With only a few weeks remaining in the legislative session, action at the Capitol is in full swing and we’re busy meeting with legislators to keep bike-related bills moving. Here’s what’s happening right now:
HB 2188, the ebike bill authored by Representative John Frullo: has passed the House! It now goes to the Senate Transportation Committee. Keep an eye out for updates and Action Alerts as this bill moves forward.
- Some Texas cities have classified ebikes as “motorized devices,” a classification they’ve also applied to escooters. HB 2188 clarifies that ebikes should be classified as bicycles statewide.
- HB 2188 would bring Texas’ ebike laws into line with current standards (Class 1, 2, and 3 ebikes) that are in place in 15 states and many countries.
- Class 1 and 3 ebikes have motor assist while pedaling. Class 2 has a throttle that works without pedaling.The bill contains age restriction, of 15 years and up, for 28 MPH ebikes (Class 3).
- An ebike may have a motor below 750 watts and still be considered to be a bicycle. However, once a motor reaches the 750-watt threshold, the vehicle (while not prohibited) is no longer classified as a bicycle. Other statutes address motorcycles and mopeds.
- There are no special speed limits on roads for ebikes. Cities may designate speed limits on trails used by bikes and ebikes.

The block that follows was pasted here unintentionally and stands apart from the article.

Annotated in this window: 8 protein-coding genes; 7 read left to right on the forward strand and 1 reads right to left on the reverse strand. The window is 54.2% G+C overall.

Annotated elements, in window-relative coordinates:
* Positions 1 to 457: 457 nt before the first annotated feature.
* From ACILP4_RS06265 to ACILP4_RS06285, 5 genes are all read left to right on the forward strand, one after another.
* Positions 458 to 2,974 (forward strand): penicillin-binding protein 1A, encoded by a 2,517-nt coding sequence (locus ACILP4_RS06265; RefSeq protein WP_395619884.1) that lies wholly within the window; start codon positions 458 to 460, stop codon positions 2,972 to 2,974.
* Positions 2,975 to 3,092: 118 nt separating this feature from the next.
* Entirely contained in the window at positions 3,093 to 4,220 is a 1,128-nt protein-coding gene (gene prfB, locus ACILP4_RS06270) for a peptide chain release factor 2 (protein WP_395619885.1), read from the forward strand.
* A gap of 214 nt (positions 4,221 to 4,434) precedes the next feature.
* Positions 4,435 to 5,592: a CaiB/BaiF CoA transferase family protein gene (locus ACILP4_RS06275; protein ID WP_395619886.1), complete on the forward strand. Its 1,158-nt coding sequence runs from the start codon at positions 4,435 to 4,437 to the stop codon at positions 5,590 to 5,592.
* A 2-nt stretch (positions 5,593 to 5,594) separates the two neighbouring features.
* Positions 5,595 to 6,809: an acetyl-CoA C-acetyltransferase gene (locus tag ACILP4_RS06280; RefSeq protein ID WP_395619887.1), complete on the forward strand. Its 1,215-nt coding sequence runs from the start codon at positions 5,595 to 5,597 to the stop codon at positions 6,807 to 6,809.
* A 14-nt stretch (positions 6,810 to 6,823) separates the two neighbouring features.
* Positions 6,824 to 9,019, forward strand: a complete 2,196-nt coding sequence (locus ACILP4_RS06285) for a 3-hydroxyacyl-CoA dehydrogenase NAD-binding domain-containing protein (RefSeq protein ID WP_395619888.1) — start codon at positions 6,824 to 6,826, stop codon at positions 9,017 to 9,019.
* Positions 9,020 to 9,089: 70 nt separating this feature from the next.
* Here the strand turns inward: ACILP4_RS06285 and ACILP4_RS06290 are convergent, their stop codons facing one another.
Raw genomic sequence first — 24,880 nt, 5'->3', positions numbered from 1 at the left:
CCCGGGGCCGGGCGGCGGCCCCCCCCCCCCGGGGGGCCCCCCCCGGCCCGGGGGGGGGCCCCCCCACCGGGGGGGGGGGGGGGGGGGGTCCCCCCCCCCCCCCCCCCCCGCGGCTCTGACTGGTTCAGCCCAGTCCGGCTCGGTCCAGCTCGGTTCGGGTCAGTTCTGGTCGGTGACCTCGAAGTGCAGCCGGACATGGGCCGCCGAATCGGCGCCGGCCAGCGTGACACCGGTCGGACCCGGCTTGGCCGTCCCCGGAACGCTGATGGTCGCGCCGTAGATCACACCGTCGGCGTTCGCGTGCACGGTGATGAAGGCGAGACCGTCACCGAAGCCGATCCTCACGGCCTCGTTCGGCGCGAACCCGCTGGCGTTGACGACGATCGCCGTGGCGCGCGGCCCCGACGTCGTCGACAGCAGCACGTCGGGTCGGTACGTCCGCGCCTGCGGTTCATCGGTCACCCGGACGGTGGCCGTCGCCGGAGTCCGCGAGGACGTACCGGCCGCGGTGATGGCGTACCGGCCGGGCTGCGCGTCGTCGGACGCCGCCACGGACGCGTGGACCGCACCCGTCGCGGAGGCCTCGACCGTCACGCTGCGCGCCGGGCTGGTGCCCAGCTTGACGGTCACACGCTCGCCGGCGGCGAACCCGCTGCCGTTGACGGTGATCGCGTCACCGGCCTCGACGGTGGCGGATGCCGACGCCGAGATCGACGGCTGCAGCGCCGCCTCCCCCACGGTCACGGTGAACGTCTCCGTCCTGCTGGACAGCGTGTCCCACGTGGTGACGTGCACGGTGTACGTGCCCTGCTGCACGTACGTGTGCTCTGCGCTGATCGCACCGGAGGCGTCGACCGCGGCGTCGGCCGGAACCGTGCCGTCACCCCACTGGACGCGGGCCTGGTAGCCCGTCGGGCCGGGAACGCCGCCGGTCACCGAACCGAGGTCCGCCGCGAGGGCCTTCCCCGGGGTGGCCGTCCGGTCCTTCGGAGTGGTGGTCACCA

HB 962, the Safe Passing bill authored by Representative Rick Miller: is in Calendars Committee waiting to be scheduled to be sent to the House floor. If your representative sits on this committee, please call or email and ask them to send HB 962 to the floor.
- Safe Passing establishes a minimum three-foot passing distance for vulnerable road users statewide, an ordinance already in place in over 20 Texas cities.
- This bill allows for law enforcement to educate all road users in what a safe passing distance looks like by adding a definition instead of leaving “safe” in the eye of the beholder.
HCR 64, the resolution for trails funding guidance authored by Representative Gary VanDeaver: was passed by the Transportation Committee and is on its way to Calendars Committee now. If your representative sits on this committee, please call or email and ask them to send HCR 64 to the floor.
- Initial legislation passed in the 2005 lege created the requirement to explore statewide bicycle tourism trails and other multiuse trails.
- In 2018, TxDOT completed the two-year Texas Bicycle Tourism Trails Study, which recommended that TxDOT identify, fund, and develop trail segments to demonstrate the economic and other effects of trails on local communities.
- Similar projects in other states have demonstrated significant economic and community development benefits in small and rural communities.
- This resolution specifically encourages the Texas Transportation Commission to fund the recommended projects using available federal funds. Federal funding for these projects may range up to $80 million dollars.
- The Commission may provide 75% of the 20% local match required by Federal law for such projects.
Please note: it’s critical that you ONLY contact your OWN representative or senator and no one else. Not sure who represents you? Find your representatives here at Who Represents Me? Once you get to your representative’s website, you can see which committees he or she sits on, as well as contact info for their Austin and district offices. Please contact the Austin office with your requests that they vote yes on these bills.
Thank you for your support of bicycling in Texas!
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